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Say, i have binary protocol, where first 4 bits represent a numeric value which can be less than or equal to 10 (ten in decimal).

In C++, the smallest data type available to me is char, which is 8 bits long. So, within my application, i can hold the value represented by 4 bits in a char variable. My question is, if i have to pack the char value back into 4 bits for network transmission, how do i pack my char's value back into 4 bits?

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4 Answers 4

up vote 3 down vote accepted

Sure, just use one char for your value:

std::ofstream outfile("thefile.bin", std::ios::binary);

unsigned int n;  // at most 10!
char c = n << 4; // fits
outfile.write(&c, 1);  // we wrote the value "10"

The lower 4 bits will be left at zero. If they're also used for something, you'll have to populate c fully before writing it. To read:

infile.read(&c, 1);
unsigned int n = c >> 4;
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n << 4 will shift n by 4 bits which means it will be using the "more significant" bits. The issue if the number is 8 or 9 is that it will be using the most significant bit. My suggestion thus be to use "unsigned char", particularly for reading back. –  CashCow Jan 16 '12 at 23:22
    
The above is writing 8 bits..My question is, how do i write ONLY 4 bits to the output stream in C++ –  Jimm Jan 16 '12 at 23:51
    
@Jimm: Naturally you can't since the smallest addressable unit is one char. You can however read one byte first, manipulate only its upper four bits, and write the result back. –  Kerrek SB Jan 17 '12 at 1:10

Are you familiar with C's bitfields? You simply write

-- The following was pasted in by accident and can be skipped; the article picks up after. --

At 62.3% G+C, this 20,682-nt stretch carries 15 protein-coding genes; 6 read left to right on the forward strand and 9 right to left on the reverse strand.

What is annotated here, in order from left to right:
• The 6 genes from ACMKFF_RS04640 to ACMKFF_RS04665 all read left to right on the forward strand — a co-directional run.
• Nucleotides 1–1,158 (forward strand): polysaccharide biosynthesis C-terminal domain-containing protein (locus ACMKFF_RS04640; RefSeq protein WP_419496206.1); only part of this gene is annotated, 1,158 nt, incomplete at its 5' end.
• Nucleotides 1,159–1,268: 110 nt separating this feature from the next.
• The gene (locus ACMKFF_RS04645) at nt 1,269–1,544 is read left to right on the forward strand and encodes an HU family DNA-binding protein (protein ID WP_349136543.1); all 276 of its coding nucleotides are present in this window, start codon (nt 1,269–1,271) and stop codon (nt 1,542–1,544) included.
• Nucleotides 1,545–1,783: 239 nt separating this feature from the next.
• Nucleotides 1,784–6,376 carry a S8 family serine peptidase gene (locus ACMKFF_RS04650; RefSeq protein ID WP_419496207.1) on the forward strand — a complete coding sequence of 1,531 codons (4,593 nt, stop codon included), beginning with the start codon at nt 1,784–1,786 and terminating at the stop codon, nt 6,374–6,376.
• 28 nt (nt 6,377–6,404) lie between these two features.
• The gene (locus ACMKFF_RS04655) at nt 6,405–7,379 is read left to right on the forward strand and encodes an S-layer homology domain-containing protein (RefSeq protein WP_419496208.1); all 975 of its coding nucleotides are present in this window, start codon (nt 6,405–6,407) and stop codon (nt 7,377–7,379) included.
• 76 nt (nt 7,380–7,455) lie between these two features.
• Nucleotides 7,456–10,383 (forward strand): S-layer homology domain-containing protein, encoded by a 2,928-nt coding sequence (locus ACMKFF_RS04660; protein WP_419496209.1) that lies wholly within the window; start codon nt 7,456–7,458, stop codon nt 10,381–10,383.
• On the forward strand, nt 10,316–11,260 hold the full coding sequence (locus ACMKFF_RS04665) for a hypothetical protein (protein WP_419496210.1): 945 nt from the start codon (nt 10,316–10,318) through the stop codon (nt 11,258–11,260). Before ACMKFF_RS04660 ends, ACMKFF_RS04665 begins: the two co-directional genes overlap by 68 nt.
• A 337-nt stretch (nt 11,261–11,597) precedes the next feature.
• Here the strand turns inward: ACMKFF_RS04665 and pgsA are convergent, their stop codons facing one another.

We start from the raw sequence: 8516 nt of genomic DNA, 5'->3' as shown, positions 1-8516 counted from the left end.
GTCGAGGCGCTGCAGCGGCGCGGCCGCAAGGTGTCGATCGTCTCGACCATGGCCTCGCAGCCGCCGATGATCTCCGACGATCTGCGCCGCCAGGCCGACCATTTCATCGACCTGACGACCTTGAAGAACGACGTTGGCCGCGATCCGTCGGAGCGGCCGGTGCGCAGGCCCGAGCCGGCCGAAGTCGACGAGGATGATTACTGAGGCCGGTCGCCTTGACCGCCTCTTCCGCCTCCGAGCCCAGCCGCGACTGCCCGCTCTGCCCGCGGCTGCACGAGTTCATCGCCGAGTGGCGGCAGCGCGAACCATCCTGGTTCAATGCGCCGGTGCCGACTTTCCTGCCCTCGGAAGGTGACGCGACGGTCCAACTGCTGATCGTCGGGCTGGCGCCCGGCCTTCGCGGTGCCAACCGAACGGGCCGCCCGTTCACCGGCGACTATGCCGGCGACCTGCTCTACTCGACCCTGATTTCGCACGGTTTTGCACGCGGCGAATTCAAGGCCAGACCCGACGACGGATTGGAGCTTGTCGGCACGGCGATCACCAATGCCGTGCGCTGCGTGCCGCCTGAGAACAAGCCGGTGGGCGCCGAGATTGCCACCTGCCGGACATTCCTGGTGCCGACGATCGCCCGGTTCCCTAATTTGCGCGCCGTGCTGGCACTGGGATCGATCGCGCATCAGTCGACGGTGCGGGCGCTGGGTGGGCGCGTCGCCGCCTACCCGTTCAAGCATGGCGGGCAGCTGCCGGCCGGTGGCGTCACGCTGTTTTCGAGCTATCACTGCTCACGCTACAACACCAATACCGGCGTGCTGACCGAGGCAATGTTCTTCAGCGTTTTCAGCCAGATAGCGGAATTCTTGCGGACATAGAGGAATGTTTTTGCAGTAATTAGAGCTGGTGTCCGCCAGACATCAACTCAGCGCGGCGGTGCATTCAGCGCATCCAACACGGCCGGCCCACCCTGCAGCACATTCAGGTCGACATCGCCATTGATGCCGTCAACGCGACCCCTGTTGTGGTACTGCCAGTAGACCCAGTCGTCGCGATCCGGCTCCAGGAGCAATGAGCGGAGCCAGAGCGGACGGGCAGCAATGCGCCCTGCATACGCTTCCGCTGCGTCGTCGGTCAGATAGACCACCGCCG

struct my_bits {
  unsigned v1 : 4;
  ...
};

Be warned, various operations are slower on bitfields because the compiler must unpack them for things like addition. I'd imagine unpacking a bitfield will still be faster than the addition operation itself, even though it requires multiple instructions, but it's still overhead. Bitwise operations should remain quite fast. Equality too.

You must also take care with endianness and threads (see the wikipedia article I linked for details, but the issues are kinda obvious). You should leearn about endianness anyways since you said "binary protocol" (see this previous questions)

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Or really you should simply use the protocol buffers package Soren pointed out. –  Jeff Burdges Jan 17 '12 at 0:07

You do bitwise operation on the char;

so

  unsigned char packedvalue = 0;

  packedvalue |= 0xF0 & (7 <<4);
  packedvalue |= 0x0F & (10);

Set the 4 upper most bit to 7 and the lower 4 bits to 10

Unpacking these again as

 int upper, lower;

 upper = (packedvalue & 0xF0) >>4;
 lower = packedvalue & 0x0F;

As an extra answer to the question -- you may also want to look at protocol buffers for a way of encoding and decoding data for binary transfers.

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When recovering the values, you need to be careful about signed-ness. –  Ben Voigt Jan 16 '12 at 22:55
    
@Ben, The unsigned char should take care of that as long as you pack positive numbers only -- however if you plan to pack a negative number -- (like -2) into a bit field, then you may have to do some more code. –  Soren Jan 16 '12 at 22:59
    
why do i need to do 0xF0 & (7<<4), when it yields same result as 7<<4 ? –  Jimm Jan 16 '12 at 23:22
    
@Jimm -- It does yield the same result in this specific example -- however I find it more readable as to the intent of what is going on -- readability is always a big concern when making code like this -- the argument have more weight when the actual code of some variable 'abc' is added, where it is not obvious as what the value of 'abc' may be -- then 0xF0 & (abc <<4) is a better way of writing code. -- second argument for writing 0xF0 &... ensure safety of your code, so that your variable abc is truly truncated to 4 bits in case your calculation overflows or becomes negative –  Soren Jan 17 '12 at 0:54

Well, there's the popular but non-portable "Bit Fields". They're standard-compliant, but may create a different packing order on different platforms. So don't use them.

Then, there are the highly portable bit shifting and bitwise AND and OR operators, which you should prefer. Essentially, you work on a larger field (usually 32 bits, for TCP/IP protocols) and extract or replace subsequences of bits. See Martin's link and Soren's answer for those.

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